In China and Japan, where its cultiva­

tion has been carried on for centuries, extraction and cleaning of the

fiber continue to be done by hand.

It is also used as a forage plant.

In Japan it is spun on the silk system, and in some countries, such

as Switzerland, on the cotton system.

However, if spun on the cotton system

the fiber must be stapled--the ultimate cells of the degummed fiber are too

long for the cotton system. usually done on the raw

Stapling, usually in 2 or 3 inch pieces, is

ribbon before degumming.

Essentially, all of the

fiber degummed in the United States, almost entirely in Florida, during

the 1940's and 1950's was degummed, and most of it exported.

82

COTTON (Gossypium spp.). - Although long grown in

Thailand, cotton production is less today than in former

years, and current output is insufficient to meet the

domestic demand.

Thailand imports a substantial part of its

cotton textile requirements, largely in the form of finished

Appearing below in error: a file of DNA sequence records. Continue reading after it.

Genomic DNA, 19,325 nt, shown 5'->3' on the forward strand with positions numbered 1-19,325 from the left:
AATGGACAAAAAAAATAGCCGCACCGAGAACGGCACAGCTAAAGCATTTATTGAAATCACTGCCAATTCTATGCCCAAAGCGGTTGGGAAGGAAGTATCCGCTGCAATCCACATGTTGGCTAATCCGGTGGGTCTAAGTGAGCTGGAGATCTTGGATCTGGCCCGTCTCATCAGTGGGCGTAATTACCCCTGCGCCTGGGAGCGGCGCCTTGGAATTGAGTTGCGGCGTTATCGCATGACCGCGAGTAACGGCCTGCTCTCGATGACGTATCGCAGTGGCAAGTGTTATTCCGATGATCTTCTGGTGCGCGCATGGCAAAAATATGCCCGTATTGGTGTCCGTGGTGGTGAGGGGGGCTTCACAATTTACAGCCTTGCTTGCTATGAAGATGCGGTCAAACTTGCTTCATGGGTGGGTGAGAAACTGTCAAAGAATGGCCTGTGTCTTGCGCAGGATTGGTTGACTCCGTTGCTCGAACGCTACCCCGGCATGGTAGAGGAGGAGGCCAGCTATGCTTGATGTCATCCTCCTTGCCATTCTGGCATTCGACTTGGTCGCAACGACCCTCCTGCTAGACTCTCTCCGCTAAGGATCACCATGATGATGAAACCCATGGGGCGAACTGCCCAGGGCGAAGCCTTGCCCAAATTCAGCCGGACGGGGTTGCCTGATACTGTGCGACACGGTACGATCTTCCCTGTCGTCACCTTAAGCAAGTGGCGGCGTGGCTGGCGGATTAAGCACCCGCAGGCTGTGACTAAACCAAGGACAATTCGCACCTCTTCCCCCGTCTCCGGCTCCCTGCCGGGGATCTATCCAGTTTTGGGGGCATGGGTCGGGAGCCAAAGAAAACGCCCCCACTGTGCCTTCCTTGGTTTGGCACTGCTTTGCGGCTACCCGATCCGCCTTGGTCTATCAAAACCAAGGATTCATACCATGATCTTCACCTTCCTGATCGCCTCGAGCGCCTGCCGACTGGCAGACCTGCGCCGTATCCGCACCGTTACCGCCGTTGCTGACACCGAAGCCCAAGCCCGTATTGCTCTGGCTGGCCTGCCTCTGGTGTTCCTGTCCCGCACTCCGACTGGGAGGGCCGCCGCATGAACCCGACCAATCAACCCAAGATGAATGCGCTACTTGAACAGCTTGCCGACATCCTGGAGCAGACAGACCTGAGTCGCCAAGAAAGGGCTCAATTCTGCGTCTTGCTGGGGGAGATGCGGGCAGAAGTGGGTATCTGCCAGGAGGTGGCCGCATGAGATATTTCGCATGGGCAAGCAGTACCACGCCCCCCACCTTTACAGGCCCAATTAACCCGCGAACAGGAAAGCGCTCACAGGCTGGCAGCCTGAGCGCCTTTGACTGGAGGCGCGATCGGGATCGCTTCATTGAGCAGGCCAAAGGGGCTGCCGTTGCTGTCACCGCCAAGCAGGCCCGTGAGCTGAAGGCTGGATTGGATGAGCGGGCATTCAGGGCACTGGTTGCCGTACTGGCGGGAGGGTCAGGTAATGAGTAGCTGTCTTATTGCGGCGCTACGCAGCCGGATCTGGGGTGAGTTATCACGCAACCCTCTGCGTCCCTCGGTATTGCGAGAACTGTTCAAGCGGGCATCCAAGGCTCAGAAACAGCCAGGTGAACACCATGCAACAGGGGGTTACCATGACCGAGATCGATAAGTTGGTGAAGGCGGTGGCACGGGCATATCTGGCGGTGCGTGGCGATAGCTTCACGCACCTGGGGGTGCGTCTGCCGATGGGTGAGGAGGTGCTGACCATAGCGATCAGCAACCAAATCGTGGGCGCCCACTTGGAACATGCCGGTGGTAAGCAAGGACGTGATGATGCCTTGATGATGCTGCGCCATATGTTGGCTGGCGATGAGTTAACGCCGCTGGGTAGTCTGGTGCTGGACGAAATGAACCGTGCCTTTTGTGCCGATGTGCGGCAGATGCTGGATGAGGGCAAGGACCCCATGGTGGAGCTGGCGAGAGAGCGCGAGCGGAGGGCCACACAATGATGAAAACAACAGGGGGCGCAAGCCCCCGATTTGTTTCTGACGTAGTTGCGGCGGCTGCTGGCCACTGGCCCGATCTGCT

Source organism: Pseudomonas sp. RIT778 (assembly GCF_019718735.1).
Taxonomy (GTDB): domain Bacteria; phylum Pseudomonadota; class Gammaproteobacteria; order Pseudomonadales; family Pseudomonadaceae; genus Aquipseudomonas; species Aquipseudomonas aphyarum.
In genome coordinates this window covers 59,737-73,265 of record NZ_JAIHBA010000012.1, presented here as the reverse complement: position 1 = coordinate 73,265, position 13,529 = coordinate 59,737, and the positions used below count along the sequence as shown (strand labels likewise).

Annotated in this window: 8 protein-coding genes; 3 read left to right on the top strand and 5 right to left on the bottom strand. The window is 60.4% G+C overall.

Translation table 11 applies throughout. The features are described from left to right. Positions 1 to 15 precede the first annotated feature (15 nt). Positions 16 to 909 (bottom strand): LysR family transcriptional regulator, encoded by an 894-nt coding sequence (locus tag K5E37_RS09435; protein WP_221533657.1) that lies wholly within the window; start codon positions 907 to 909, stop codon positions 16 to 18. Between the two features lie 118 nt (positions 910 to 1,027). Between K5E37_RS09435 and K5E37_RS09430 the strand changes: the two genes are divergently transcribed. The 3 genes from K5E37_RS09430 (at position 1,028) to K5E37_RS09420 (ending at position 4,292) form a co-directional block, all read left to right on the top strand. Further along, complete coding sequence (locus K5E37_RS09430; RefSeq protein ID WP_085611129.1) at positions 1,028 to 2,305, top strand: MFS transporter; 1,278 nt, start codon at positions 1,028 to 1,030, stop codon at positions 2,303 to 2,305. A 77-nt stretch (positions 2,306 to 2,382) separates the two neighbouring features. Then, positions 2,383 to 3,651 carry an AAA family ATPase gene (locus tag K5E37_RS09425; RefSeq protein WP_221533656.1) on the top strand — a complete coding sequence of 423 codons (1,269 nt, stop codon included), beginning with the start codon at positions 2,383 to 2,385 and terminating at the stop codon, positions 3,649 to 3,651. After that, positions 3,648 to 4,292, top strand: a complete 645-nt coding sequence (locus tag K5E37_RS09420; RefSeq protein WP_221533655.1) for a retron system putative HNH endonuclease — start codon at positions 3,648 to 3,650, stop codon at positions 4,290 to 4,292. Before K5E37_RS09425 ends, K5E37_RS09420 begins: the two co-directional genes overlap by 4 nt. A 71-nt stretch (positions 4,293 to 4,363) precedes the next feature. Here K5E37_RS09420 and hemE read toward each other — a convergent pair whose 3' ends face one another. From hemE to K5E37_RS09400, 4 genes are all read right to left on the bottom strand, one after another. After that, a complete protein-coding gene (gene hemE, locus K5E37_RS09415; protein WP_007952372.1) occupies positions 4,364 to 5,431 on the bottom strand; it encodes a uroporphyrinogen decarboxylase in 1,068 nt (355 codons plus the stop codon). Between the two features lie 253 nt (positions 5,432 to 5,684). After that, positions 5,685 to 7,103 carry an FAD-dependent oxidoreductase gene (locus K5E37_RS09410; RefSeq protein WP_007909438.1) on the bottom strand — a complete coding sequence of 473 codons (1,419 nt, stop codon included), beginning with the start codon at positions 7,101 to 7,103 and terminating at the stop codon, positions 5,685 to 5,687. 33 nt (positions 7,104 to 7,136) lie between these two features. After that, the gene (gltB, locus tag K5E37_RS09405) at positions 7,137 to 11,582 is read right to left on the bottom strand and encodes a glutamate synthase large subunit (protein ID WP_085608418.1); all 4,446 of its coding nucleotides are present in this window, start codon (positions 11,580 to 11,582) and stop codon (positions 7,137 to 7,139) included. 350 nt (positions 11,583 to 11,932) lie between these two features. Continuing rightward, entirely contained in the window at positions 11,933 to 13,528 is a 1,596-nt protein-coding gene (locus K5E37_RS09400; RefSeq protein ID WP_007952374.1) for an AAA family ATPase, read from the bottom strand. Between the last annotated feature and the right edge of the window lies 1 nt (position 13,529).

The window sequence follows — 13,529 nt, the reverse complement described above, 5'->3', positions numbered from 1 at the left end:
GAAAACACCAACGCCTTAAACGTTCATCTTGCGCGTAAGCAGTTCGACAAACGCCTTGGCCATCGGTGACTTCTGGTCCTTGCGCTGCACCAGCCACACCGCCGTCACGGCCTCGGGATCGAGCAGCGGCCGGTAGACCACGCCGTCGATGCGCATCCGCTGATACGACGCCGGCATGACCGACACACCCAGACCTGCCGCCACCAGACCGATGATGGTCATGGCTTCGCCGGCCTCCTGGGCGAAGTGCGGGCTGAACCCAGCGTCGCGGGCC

and semifinished goods.

Imports of raw cotton are als.

significant, however, and were valued at $13 million in 1968.

American upland cotton varieties now grown in Thailand are

classified as medium-long staple, with production of yarn with

40 count.

Imported cotton of longer staple, mainly from the

United States, is blended with locally grown cotton, but only

about one-third of Thailand's cotton output is used for commercial

yarn.

The other two-thirds is considered inferior and is used

for home weaving and for stuffing mattresses and pillows.

At one time the acreage under cotton in Thailand was

very much greater than it is today, and the home handloom

industry was capable of clothing almost the entire population.

But like sugarcane and other crops, cotton gave way

before the expansion of rice in the late 19th century.

As the supply of raw material dwindled, the home industry

declined.

Also, imports of cheaper goods from Japan and India

hastened the abandonment of cotton cultivation

83

in those regions where rice could be planted successfully,

and was more profitable.

Three species of cotton are grown in Thailand:

G.

hirsutum, introduced from America, and G. arboreum and

G. herbaceum, both of which are indigenous.

Cotton

generally is grown on unirrigated land, not suitable for

rice, along the margins of the Central Plain, in the Upper

Plain, and the Khorat region in the Northeast which has

long been the principal area.

During 1950-54 Khorat

accounted for about 60 percent of the total cotton

acreage and production.